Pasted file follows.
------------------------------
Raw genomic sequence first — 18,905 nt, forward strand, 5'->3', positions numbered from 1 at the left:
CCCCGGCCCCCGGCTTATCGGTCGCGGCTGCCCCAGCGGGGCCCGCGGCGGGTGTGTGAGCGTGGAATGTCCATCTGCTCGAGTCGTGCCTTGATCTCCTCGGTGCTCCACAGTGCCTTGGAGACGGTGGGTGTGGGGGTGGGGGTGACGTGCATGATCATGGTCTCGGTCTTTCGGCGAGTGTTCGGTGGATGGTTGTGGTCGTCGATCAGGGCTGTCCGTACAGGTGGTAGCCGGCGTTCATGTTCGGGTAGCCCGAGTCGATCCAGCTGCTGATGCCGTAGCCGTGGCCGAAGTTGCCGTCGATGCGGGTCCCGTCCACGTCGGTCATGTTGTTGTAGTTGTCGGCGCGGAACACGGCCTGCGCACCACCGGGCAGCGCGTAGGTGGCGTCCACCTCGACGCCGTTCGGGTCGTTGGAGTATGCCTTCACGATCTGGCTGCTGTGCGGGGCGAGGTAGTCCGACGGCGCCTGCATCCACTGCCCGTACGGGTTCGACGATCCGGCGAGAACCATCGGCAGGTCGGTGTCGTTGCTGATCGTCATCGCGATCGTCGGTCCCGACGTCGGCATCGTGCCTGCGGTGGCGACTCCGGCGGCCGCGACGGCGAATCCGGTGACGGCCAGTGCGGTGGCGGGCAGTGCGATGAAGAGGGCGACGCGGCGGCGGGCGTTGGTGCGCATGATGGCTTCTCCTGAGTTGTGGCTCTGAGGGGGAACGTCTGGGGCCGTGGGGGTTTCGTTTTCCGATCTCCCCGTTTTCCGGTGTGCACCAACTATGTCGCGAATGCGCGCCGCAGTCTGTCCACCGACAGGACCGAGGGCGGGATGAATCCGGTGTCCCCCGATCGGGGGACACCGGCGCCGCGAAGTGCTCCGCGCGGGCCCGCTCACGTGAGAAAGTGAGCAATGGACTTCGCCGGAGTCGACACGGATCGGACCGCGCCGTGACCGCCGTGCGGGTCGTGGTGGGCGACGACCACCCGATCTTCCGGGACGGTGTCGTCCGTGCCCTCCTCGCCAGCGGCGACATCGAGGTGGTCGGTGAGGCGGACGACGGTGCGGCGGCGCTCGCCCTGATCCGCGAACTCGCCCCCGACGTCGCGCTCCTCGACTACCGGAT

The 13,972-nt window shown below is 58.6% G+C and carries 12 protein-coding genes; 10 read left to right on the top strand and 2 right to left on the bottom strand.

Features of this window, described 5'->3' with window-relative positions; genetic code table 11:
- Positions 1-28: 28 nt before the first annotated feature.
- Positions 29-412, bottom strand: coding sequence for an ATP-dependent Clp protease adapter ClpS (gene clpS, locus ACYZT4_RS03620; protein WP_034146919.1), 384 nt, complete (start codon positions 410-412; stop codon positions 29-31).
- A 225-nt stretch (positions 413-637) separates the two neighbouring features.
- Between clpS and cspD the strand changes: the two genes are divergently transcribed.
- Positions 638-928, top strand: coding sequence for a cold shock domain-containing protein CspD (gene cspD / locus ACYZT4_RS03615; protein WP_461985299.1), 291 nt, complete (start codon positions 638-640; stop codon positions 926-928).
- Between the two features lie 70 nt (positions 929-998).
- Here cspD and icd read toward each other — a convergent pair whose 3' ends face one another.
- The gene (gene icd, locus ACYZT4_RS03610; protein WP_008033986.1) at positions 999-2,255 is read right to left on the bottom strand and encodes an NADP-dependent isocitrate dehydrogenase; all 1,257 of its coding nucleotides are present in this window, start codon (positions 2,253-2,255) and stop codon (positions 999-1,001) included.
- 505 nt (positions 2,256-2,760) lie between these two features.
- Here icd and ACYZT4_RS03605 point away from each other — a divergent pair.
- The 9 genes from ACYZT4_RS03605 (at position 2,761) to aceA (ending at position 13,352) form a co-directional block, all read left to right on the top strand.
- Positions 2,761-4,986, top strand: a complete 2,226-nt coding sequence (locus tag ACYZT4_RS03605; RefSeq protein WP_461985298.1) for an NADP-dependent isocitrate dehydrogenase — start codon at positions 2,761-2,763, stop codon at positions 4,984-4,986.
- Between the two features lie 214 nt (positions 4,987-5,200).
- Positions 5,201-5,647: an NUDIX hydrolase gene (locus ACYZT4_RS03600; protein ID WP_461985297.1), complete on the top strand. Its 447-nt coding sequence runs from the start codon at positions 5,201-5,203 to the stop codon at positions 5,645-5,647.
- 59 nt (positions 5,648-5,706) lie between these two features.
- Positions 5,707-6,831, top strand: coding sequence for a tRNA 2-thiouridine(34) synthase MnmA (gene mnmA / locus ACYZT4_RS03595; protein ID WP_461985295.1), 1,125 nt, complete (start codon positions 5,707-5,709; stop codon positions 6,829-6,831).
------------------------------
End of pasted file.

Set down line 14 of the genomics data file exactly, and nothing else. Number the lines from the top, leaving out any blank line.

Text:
- Here icd and ACYZT4_RS03605 point away from each other — a divergent pair.